US GAO Report Finds F-35 Lacks Enough Spare Parts to Remain Operational More Than 55% of the Time

According to the U.S. Government of Accountability Officer (GAO), the U.S. F-35s do not have enough spare parts to facilitate operational flight status more than 55% of the time. The entire report can be found here. This shortfall is mostly attributed to the fact that the DoD has failed at transitioning from contractor-heavy support to the program and establishing DoD-led depot level maintenance.

The key highlights from the reports read below:

“DOD faces costly maintenance issues for the F-35, such as:

Delays setting up military service depots—facilities to complete the most complex repairs

Inadequate equipment to keep aircraft operational

Maintenance and supply delays affecting aircraft readiness

Also, while DOD intends to transition more maintenance responsibilities from contractors to the government, it doesn’t have a plan to achieve this goal.”

Additionally, the GAO made this overall assessment:

“Maintenance challenges negatively affect F-35 aircraft readiness. The F-35 fleet mission capable rate—the percentage of time the aircraft can perform one of its tasked missions—was about 55 percent in March 2023, far below program goals. This performance was due in part to challenges with depot and organizational maintenance (see fig.). The program was behind schedule in establishing depot maintenance activities to conduct repairs. As a result, component repair times remained slow with over 10,000 waiting to be repaired—above desired levels. At the same time, organizational-level maintenance has been affected by a number of issues, including a lack of technical data and training.”

The GAO made seven recommendations:

  • The Secretary of Defense (SECDEF) should reevaluate if the DoD or contractor support takes the lead on IT-related programs for the F-35.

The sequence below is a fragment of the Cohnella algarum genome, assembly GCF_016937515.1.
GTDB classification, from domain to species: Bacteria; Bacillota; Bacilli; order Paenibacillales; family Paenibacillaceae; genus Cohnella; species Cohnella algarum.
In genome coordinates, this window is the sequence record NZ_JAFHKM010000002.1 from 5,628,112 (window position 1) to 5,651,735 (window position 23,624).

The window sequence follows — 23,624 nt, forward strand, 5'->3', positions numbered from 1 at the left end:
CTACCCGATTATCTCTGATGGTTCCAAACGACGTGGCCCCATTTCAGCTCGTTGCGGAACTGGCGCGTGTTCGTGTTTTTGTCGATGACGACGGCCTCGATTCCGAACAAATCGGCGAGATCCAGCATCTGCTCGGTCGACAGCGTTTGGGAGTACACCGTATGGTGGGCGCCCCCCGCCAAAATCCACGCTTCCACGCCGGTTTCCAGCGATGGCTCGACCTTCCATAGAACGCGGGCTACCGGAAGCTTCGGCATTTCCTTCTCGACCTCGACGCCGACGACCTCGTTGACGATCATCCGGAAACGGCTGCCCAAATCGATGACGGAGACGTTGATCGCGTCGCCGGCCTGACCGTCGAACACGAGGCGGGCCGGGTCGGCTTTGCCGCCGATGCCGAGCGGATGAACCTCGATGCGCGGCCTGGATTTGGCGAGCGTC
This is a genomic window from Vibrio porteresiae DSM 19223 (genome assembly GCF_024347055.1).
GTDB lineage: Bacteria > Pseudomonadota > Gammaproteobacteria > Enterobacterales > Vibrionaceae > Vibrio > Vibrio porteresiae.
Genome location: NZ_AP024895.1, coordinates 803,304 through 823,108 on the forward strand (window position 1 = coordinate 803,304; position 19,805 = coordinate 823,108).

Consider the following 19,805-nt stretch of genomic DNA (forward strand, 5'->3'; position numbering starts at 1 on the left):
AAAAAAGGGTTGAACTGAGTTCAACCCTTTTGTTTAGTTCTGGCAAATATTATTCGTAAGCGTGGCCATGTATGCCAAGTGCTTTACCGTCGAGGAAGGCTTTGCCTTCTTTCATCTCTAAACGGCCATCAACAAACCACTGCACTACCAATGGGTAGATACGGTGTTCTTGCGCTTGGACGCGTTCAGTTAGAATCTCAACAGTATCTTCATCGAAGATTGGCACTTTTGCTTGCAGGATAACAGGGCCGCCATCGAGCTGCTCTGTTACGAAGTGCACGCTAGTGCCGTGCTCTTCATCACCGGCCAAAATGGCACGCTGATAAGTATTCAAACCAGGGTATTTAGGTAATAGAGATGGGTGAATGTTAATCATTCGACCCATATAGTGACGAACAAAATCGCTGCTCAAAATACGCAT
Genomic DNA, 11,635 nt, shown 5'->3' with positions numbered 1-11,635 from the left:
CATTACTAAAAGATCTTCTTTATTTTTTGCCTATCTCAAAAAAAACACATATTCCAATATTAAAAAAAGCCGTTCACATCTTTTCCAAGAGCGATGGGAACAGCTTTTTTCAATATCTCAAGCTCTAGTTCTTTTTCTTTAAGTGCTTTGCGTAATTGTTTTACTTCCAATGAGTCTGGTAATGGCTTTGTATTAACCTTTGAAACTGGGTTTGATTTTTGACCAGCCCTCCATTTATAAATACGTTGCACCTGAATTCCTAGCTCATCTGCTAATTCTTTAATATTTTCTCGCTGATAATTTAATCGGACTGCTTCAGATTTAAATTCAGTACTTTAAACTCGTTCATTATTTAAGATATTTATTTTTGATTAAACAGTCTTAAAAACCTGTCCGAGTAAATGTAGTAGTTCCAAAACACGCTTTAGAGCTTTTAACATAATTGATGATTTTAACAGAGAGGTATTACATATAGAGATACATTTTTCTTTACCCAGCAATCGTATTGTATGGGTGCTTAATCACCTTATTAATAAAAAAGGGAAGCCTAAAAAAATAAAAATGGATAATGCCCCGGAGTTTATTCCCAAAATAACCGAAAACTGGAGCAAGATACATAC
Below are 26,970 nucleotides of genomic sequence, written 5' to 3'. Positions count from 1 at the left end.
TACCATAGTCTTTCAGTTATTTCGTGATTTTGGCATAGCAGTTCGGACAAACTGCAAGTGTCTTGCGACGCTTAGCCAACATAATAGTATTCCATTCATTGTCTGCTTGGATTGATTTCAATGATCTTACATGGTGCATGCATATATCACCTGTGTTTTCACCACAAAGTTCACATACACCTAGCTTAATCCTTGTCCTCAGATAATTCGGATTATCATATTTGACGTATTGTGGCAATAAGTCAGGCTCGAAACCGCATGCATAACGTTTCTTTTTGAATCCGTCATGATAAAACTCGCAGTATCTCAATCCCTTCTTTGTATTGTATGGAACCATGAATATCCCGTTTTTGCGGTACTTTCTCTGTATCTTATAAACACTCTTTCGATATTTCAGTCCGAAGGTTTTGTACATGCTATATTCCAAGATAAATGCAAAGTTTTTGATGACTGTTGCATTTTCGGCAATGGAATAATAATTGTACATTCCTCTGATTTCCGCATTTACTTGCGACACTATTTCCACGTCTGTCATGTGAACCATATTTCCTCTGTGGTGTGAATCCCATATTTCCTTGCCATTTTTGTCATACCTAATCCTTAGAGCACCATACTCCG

• The Secretary of Defense (SECDEF) should reevaluate if the DoD or contractor support takes the lead on maintenance related to the F-35.
  • The Secretary of Defense (SECDEF) should reevaluate if the DoD or contractor support takes the lead on supply support sustainment to the F-35 program.
  • The Secretary of Defense (SECDEF) should reevaluate if the DoD or contractor support takes the lead on support equipment sustainment related to the F-35 program.
  • The Secretary of Defense (SECDEF) should reevaluate if the DoD or contractor support takes the lead on the engineering sustainment to the F-35 program.
  • The Secretary of Defense (SECDEF) should reevaluate if the DoD or contractor support takes the lead on training and training support sustainment elements related to the F-35 program.
  • The Secretary of Defense (SECDEF) should reevaluate if the DoD or contractor support takes the lead on technical data sustainment to the F-35 program.

Ultimately, this report outlines how the DoD is relying too heavily on contractor support for the F-35. This reliance, especially in sustainment is inflating costs and not providing parts fast enough to keep the planes in the air.

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Tessaron
Tessaron
United States Military Academy and American Military University Alumni. Victor covers flash military, intelligence, and geo-political updates.
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